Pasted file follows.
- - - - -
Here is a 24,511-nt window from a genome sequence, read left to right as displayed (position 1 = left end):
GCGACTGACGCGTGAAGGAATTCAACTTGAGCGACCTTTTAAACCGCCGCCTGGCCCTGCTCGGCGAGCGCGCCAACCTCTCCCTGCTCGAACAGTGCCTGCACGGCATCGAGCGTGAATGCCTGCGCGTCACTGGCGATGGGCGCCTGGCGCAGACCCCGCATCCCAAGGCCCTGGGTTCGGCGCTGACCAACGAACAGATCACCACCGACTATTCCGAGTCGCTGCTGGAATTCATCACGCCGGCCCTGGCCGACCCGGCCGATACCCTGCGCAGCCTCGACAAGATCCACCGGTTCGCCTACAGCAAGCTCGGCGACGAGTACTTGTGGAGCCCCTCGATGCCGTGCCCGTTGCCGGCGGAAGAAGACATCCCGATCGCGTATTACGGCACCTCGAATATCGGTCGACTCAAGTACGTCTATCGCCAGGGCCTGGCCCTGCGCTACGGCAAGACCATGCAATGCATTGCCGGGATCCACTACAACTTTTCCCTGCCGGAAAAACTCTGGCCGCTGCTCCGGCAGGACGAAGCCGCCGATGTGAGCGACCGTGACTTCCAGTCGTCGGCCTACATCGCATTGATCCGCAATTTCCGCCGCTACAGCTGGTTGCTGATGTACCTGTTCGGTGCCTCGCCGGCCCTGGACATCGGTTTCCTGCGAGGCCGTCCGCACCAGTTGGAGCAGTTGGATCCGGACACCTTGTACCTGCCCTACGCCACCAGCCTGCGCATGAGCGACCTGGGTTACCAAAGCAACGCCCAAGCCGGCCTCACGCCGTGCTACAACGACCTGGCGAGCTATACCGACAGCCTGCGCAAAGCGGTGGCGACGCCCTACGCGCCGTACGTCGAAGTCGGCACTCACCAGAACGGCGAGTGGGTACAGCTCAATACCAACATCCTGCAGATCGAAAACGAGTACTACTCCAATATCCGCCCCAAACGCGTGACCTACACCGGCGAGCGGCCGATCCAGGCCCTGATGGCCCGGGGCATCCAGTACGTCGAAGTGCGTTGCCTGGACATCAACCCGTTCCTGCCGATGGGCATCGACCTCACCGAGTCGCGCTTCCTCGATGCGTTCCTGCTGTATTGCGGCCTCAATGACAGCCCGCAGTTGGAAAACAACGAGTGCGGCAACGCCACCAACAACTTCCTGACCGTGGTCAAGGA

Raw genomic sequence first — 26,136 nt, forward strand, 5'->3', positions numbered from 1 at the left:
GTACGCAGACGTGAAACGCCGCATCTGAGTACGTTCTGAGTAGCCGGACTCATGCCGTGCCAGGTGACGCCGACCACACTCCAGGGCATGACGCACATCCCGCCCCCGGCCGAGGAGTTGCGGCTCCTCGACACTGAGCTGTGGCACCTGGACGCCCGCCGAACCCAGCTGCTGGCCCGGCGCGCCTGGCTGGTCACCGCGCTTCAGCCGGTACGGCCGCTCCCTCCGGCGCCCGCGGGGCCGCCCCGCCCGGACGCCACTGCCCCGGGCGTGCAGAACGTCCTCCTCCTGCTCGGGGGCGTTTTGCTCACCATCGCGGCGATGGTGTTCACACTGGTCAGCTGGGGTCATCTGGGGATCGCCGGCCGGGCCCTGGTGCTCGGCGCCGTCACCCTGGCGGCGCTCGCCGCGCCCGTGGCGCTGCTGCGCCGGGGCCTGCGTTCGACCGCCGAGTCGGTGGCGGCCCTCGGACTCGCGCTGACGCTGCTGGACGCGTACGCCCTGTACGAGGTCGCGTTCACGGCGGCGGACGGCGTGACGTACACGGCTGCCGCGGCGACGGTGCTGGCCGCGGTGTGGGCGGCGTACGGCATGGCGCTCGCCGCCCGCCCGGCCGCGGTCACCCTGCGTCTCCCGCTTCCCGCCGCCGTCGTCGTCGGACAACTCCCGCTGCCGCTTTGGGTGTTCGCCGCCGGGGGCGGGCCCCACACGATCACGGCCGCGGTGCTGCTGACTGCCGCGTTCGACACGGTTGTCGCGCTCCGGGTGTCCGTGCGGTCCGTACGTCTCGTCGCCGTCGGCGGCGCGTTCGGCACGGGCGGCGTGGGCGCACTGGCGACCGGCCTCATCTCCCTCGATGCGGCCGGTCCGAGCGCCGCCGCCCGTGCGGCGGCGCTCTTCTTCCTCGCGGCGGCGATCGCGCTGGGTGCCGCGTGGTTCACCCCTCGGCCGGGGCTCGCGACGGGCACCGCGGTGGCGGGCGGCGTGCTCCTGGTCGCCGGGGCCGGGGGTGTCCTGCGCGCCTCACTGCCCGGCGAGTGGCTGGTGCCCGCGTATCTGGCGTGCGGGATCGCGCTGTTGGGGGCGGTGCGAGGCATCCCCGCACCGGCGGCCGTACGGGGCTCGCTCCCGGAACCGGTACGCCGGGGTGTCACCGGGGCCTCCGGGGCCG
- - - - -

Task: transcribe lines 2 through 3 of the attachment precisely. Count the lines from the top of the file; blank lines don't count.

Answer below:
GCGACTGACGCGTGAAGGAATTCAACTTGAGCGACCTTTTAAACCGCCGCCTGGCCCTGCTCGGCGAGCGCGCCAACCTCTCCCTGCTCGAACAGTGCCTGCACGGCATCGAGCGTGAATGCCTGCGCGTCACTGGCGATGGGCGCCTGGCGCAGACCCCGCATCCCAAGGCCCTGGGTTCGGCGCTGACCAACGAACAGATCACCACCGACTATTCCGAGTCGCTGCTGGAATTCATCACGCCGGCCCTGGCCGACCCGGCCGATACCCTGCGCAGCCTCGACAAGATCCACCGGTTCGCCTACAGCAAGCTCGGCGACGAGTACTTGTGGAGCCCCTCGATGCCGTGCCCGTTGCCGGCGGAAGAAGACATCCCGATCGCGTATTACGGCACCTCGAATATCGGTCGACTCAAGTACGTCTATCGCCAGGGCCTGGCCCTGCGCTACGGCAAGACCATGCAATGCATTGCCGGGATCCACTACAACTTTTCCCTGCCGGAAAAACTCTGGCCGCTGCTCCGGCAGGACGAAGCCGCCGATGTGAGCGACCGTGACTTCCAGTCGTCGGCCTACATCGCATTGATCCGCAATTTCCGCCGCTACAGCTGGTTGCTGATGTACCTGTTCGGTGCCTCGCCGGCCCTGGACATCGGTTTCCTGCGAGGCCGTCCGCACCAGTTGGAGCAGTTGGATCCGGACACCTTGTACCTGCCCTACGCCACCAGCCTGCGCATGAGCGACCTGGGTTACCAAAGCAACGCCCAAGCCGGCCTCACGCCGTGCTACAACGACCTGGCGAGCTATACCGACAGCCTGCGCAAAGCGGTGGCGACGCCCTACGCGCCGTACGTCGAAGTCGGCACTCACCAGAACGGCGAGTGGGTACAGCTCAATACCAACATCCTGCAGATCGAAAACGAGTACTACTCCAATATCCGCCCCAAACGCGTGACCTACACCGGCGAGCGGCCGATCCAGGCCCTGATGGCCCGGGGCATCCAGTACGTCGAAGTGCGTTGCCTGGACATCAACCCGTTCCTGCCGATGGGCATCGACCTCACCGAGTCGCGCTTCCTCGATGCGTTCCTGCTGTATTGCGGCCTCAATGACAGCCCGCAGTTGGAAAACAACGAGTGCGGCAACGCCACCAACAACTTCCTGACCGTGGTCAAGGA

Raw genomic sequence first — 26,136 nt, forward strand, 5'->3', positions numbered from 1 at the left: